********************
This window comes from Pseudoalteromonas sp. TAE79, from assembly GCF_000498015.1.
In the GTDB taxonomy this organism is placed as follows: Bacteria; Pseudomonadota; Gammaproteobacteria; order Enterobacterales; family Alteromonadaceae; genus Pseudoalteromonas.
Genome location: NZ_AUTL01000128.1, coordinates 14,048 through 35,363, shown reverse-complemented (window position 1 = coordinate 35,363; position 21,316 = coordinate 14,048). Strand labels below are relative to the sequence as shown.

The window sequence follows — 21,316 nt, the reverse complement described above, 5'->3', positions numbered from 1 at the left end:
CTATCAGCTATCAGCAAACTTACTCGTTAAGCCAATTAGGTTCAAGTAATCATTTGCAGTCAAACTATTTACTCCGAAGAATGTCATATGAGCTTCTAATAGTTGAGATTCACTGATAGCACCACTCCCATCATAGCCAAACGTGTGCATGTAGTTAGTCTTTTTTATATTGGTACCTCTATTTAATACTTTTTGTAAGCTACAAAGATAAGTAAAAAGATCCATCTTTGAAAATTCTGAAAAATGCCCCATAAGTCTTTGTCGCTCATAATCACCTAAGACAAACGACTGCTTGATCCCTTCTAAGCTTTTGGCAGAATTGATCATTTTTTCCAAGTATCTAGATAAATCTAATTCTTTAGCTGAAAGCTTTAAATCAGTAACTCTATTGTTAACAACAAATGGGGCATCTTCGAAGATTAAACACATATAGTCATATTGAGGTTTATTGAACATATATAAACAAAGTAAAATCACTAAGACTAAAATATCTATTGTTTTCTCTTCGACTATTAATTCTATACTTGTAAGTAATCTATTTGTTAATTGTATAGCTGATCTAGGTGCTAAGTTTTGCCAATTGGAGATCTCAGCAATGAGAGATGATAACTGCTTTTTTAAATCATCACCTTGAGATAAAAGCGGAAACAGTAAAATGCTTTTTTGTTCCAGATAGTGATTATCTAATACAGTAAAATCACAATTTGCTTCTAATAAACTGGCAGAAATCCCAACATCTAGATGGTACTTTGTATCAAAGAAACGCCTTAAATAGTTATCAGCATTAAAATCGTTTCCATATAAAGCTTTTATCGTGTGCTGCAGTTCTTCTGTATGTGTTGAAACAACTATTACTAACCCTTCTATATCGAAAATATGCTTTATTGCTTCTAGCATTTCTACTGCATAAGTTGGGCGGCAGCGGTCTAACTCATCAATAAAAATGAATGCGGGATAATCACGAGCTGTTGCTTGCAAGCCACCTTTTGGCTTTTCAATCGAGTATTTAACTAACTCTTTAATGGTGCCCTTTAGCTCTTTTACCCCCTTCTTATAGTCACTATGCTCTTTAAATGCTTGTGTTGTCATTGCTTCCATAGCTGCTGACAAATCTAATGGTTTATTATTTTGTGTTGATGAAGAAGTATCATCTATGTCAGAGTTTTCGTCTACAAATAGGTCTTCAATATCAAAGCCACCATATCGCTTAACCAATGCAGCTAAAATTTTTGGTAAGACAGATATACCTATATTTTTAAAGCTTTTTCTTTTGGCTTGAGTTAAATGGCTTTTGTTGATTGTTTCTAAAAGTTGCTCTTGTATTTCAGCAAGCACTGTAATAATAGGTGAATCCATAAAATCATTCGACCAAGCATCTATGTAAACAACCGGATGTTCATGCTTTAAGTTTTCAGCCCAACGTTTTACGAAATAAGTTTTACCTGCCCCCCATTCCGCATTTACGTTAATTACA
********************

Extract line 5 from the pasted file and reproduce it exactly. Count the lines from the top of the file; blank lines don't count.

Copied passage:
CTATCAGCTATCAGCAAACTTACTCGTTAAGCCAATTAGGTTCAAGTAATCATTTGCAGTCAAACTATTTACTCCGAAGAATGTCATATGAGCTTCTAATAGTTGAGATTCACTGATAGCACCACTCCCATCATAGCCAAACGTGTGCATGTAGTTAGTCTTTTTTATATTGGTACCTCTATTTAATACTTTTTGTAAGCTACAAAGATAAGTAAAAAGATCCATCTTTGAAAATTCTGAAAAATGCCCCATAAGTCTTTGTCGCTCATAATCACCTAAGACAAACGACTGCTTGATCCCTTCTAAGCTTTTGGCAGAATTGATCATTTTTTCCAAGTATCTAGATAAATCTAATTCTTTAGCTGAAAGCTTTAAATCAGTAACTCTATTGTTAACAACAAATGGGGCATCTTCGAAGATTAAACACATATAGTCATATTGAGGTTTATTGAACATATATAAACAAAGTAAAATCACTAAGACTAAAATATCTATTGTTTTCTCTTCGACTATTAATTCTATACTTGTAAGTAATCTATTTGTTAATTGTATAGCTGATCTAGGTGCTAAGTTTTGCCAATTGGAGATCTCAGCAATGAGAGATGATAACTGCTTTTTTAAATCATCACCTTGAGATAAAAGCGGAAACAGTAAAATGCTTTTTTGTTCCAGATAGTGATTATCTAATACAGTAAAATCACAATTTGCTTCTAATAAACTGGCAGAAATCCCAACATCTAGATGGTACTTTGTATCAAAGAAACGCCTTAAATAGTTATCAGCATTAAAATCGTTTCCATATAAAGCTTTTATCGTGTGCTGCAGTTCTTCTGTATGTGTTGAAACAACTATTACTAACCCTTCTATATCGAAAATATGCTTTATTGCTTCTAGCATTTCTACTGCATAAGTTGGGCGGCAGCGGTCTAACTCATCAATAAAAATGAATGCGGGATAATCACGAGCTGTTGCTTGCAAGCCACCTTTTGGCTTTTCAATCGAGTATTTAACTAACTCTTTAATGGTGCCCTTTAGCTCTTTTACCCCCTTCTTATAGTCACTATGCTCTTTAAATGCTTGTGTTGTCATTGCTTCCATAGCTGCTGACAAATCTAATGGTTTATTATTTTGTGTTGATGAAGAAGTATCATCTATGTCAGAGTTTTCGTCTACAAATAGGTCTTCAATATCAAAGCCACCATATCGCTTAACCAATGCAGCTAAAATTTTTGGTAAGACAGATATACCTATATTTTTAAAGCTTTTTCTTTTGGCTTGAGTTAAATGGCTTTTGTTGATTGTTTCTAAAAGTTGCTCTTGTATTTCAGCAAGCACTGTAATAATAGGTGAATCCATAAAATCATTCGACCAAGCATCTATGTAAACAACCGGATGTTCATGCTTTAAGTTTTCAGCCCAACGTTTTACGAAATAAGTTTTACCTGCCCCCCATTCCGCATTTACGTTAATTACA